The Iowa City Landfill and Recycling Center is among two sites in the state that is able to accept food scraps and compost at more than two tons a week. The Iowa City landfill began collecting food scraps in the late 2000s after a group of University of Iowa students requested a food scrap compost program. “It went really well, we had a separate compost pile just for that material which ended up being a higher quality compost because there was more nitrogen because of the food waste,” said Jen Jordan, the resource management superintendent in Iowa City.
Now, people living in Iowa City can mix food scraps and yard waste together in their curbside bins after the project was launched in 2017. “About half of our customers have those (bins),” Jordan said. “I don’t think half of our curbside customers actually do food scrap composting, maybe a quarter, but I’m really totally guessing. We serve about 16,500 households, so if we have 4,000 households participate in that program, even on a halfway regular basis, that’s a huge improvement over those materials going into the landfill.”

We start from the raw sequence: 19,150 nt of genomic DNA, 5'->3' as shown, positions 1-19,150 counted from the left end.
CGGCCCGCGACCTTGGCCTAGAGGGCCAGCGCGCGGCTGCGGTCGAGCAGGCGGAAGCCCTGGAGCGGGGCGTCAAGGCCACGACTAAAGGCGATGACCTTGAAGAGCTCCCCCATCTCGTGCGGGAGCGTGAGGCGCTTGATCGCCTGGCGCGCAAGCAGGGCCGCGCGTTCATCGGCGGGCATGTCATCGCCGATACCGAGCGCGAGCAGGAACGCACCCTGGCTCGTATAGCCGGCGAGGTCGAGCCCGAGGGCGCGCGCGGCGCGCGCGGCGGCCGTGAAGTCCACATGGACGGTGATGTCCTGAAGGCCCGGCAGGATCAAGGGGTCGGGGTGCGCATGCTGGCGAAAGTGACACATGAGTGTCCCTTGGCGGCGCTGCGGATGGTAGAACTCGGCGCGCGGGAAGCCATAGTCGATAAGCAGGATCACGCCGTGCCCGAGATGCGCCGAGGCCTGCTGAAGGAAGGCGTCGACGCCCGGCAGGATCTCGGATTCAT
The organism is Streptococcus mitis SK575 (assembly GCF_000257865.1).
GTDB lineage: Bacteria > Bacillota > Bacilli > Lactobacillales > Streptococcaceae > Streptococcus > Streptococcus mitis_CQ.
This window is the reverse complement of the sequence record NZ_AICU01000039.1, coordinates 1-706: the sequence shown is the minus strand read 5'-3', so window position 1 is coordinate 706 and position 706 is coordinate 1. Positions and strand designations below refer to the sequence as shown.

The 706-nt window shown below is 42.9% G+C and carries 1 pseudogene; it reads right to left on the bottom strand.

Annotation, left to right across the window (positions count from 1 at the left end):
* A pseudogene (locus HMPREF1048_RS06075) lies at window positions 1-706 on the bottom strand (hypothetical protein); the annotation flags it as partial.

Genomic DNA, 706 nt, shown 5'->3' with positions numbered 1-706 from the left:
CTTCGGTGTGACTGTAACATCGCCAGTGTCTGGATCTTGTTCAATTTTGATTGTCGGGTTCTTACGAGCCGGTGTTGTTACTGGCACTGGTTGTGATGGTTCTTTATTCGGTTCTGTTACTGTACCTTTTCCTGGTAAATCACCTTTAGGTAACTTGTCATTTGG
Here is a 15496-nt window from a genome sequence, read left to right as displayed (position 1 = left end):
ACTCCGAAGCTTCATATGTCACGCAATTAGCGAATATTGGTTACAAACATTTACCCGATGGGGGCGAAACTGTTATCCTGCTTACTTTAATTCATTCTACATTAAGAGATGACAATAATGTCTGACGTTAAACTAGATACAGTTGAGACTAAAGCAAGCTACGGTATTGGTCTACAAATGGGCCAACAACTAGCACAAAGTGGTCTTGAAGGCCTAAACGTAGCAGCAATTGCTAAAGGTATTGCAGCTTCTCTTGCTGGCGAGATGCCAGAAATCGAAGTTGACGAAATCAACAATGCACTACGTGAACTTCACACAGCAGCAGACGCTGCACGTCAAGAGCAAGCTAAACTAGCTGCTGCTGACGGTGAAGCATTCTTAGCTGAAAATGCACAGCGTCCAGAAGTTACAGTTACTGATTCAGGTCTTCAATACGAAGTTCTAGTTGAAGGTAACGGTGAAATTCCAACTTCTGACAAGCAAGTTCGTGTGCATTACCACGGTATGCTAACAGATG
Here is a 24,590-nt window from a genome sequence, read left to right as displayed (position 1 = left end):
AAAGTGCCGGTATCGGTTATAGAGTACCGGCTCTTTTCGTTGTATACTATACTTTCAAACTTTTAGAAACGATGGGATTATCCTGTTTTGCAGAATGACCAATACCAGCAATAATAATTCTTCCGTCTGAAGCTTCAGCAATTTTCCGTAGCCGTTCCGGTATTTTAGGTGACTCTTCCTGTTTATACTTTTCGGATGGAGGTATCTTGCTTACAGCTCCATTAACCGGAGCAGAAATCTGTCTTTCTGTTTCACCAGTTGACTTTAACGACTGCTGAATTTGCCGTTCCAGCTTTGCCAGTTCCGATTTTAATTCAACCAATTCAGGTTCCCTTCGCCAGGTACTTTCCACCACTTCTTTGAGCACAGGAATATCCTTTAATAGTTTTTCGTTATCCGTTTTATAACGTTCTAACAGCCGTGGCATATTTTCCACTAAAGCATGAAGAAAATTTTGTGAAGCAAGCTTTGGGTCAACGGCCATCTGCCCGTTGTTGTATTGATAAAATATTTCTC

The food scrap and yard waste material gets ground up and crews will sift it and turn it so it cooks through evenly. Staff will take the compost piles’ temperature twice a week, usually ranging from 150-160°. The heat makes it so microorganisms can break down the material and kill disease pathogens. “The bugs and microbes and bacteria, they’re going to be eating that material and they produce carbon dioxide, water vapor, moisture and heat,” Jordan said. “It’s basically a vitamin for the soil. That’s all those nutrients are breaking down into that nutrient. People come and pick up this end product to put on gardens.”